Three Ways to Combat a “Recovery” That Even the Fed Says
Federal Reserve Chair Janet Yellen confirmed what we’ve been espousing in these pages for the last couple of years—that the so-called recovery feels an awful lot like a recession for most Americans.
Addressing a crowd in Chicago, the head of the Federal Reserve said the U.S. jobs market is still underperforming and will continue to need the help of an artificially low interest rate environment “for some time.”
Investors were, as you can imagine, afraid the Federal Reserve was going to raise short-term rates. A rate hike would elevate borrowing costs and pull the rug out from under stock prices.
But instead, the Federal Reserve said it was committed to keeping interest rates low in an effort to stimulate borrowing, spending, and economic growth. The artificially low interest rate environment is a welcome sign for Wall Street—which essentially ended the first quarter of the year where it began.
By committing to keeping interest rates low, the Federal Reserve is ensuring a steady flow of money into the stock market…which cannot help but raise the already-bloated indices higher. The S&P 500 continues to trade near record-highs, as does the Dow Jones Industrial Average. Even the NASDAQ’s all-time high is, all things considered, within striking distance.
With the current bull market now in its fifth year—all is well in the U.S.A.! That is, if you’re one of the fortunate few to even realize we’re in a bull market. There are far too many weak underlying indicators to suggest we’re on a stable—let alone sustainable—economic footing.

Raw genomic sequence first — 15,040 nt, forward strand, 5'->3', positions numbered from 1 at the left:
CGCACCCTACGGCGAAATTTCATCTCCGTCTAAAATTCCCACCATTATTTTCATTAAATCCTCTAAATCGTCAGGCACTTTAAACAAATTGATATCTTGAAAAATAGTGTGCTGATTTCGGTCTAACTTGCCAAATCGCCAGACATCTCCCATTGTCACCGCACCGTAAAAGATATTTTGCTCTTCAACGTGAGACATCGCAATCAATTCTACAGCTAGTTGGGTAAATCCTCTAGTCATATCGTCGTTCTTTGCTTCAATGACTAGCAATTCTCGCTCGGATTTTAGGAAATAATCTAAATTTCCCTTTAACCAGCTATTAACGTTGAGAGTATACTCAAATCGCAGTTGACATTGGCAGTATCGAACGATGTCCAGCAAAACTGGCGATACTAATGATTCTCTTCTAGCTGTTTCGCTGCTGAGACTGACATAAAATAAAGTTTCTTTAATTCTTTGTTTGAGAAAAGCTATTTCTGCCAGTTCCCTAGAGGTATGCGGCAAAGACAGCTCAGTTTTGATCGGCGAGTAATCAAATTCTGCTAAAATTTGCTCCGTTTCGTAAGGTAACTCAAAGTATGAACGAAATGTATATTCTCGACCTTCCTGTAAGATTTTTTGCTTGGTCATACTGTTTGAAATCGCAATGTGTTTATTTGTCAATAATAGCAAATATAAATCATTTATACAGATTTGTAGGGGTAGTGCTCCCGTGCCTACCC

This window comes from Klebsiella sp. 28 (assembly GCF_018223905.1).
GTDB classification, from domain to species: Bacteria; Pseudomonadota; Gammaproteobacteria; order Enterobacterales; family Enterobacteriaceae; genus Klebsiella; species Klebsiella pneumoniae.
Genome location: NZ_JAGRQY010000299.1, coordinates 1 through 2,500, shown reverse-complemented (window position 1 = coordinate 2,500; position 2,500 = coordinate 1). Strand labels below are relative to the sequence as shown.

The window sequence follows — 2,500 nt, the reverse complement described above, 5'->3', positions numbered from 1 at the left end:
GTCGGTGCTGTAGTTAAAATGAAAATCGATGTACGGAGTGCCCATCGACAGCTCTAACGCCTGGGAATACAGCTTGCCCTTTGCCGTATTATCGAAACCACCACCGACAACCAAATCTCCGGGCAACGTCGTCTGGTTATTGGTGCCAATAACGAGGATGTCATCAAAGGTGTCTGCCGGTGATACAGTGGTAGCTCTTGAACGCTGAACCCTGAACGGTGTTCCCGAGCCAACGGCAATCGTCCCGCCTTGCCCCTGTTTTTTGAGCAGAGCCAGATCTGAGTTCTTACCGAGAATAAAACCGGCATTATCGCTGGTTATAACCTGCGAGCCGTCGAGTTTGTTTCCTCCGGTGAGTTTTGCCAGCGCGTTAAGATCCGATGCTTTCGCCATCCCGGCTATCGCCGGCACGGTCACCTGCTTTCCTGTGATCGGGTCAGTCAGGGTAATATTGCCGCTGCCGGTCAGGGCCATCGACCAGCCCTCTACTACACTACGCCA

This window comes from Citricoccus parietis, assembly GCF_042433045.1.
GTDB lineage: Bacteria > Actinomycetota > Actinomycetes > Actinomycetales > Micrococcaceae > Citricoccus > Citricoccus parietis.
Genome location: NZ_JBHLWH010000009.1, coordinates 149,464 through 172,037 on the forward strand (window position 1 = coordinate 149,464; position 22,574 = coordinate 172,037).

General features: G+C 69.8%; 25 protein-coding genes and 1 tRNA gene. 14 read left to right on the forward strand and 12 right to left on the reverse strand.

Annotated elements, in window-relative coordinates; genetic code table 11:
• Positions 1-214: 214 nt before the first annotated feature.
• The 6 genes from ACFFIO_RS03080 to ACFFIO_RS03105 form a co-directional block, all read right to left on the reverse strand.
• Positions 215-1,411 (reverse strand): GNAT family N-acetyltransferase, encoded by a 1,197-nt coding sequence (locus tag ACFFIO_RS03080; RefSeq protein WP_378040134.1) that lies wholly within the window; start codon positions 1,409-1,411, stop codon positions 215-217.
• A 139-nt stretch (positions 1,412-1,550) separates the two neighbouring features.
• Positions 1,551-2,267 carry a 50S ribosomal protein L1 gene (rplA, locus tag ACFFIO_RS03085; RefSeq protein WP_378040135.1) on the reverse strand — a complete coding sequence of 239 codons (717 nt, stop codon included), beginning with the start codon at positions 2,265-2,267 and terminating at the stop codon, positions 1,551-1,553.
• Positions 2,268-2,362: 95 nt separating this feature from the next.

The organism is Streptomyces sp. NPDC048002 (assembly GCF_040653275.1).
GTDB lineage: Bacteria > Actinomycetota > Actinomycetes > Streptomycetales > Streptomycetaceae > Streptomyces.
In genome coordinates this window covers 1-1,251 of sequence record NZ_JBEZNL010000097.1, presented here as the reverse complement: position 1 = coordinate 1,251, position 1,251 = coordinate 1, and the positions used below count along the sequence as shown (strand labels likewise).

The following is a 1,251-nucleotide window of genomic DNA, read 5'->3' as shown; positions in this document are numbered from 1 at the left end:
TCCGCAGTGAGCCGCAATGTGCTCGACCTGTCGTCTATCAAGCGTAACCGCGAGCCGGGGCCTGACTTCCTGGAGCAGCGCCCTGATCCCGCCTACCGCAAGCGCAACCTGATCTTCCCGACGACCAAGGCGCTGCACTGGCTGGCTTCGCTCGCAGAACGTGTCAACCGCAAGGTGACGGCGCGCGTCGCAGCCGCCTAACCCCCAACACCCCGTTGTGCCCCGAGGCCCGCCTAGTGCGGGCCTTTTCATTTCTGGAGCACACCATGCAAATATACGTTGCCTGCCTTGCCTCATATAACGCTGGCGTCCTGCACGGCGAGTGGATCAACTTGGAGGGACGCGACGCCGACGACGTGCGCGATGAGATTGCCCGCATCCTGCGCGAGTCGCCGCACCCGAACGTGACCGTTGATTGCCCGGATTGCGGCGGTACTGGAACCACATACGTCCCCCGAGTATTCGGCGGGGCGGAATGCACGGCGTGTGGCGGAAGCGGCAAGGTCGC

For instance, the U.S. unemployment rate has improved from 10% in 2009 to 6.7% today. On the surface, that sounds really good; but it doesn’t sound quite as great when you consider the drop has more to do with an increase in low-wage-paying part-time jobs and the number of Americans who have given up ever finding a job.
The underemployment rate is still near an eye-watering 13% and the long-term unemployment rate is at 2.3%. What about wages? Stagnant. February housing data? All bad. Car sales are up—but so, too, are auto loans.
During a period when the Federal Reserve’s spending topped $4.0 trillion and the S&P 500 has rebounded almost 130%, virtually nothing has changed. In other words, the Federal Reserve has done nothing to help out Main Street. Wall Street, on the other hand…
What does all of this mean for the average investor? Thanks to the economic disconnect and soaring key stock indices, we’ve said that it’s better to trade the market than the economy. And that still stands. At the same time, there are a number of stocks that appear a little bloated.
Where should investors look? Stocks tend to stay close to their 40-week moving average—and when they go more than 10% higher or lower, they are prone to correct closer to the 40-week moving average (MA).
So, which stocks are trading above their 40-week MA and might be ripe for a short-term correction? The Dow Chemical Company (NYSE/DOW) is trading roughly 20% above its 40-week MA, while Walgreen Co. (NYSE/WAG) and CVS Caremark Corporation (NYSE/CVS) are both approximately 15% above their 40-week MAs.
Tags: bull market, Dow Jones Industrial Average, economic growth, Federal Reserve, interest rates, Janet Yellen, jobs market, key stock indices, Main Street, NASDAQ, recession, S&P 500, stock market, unemployment rate, Wall Street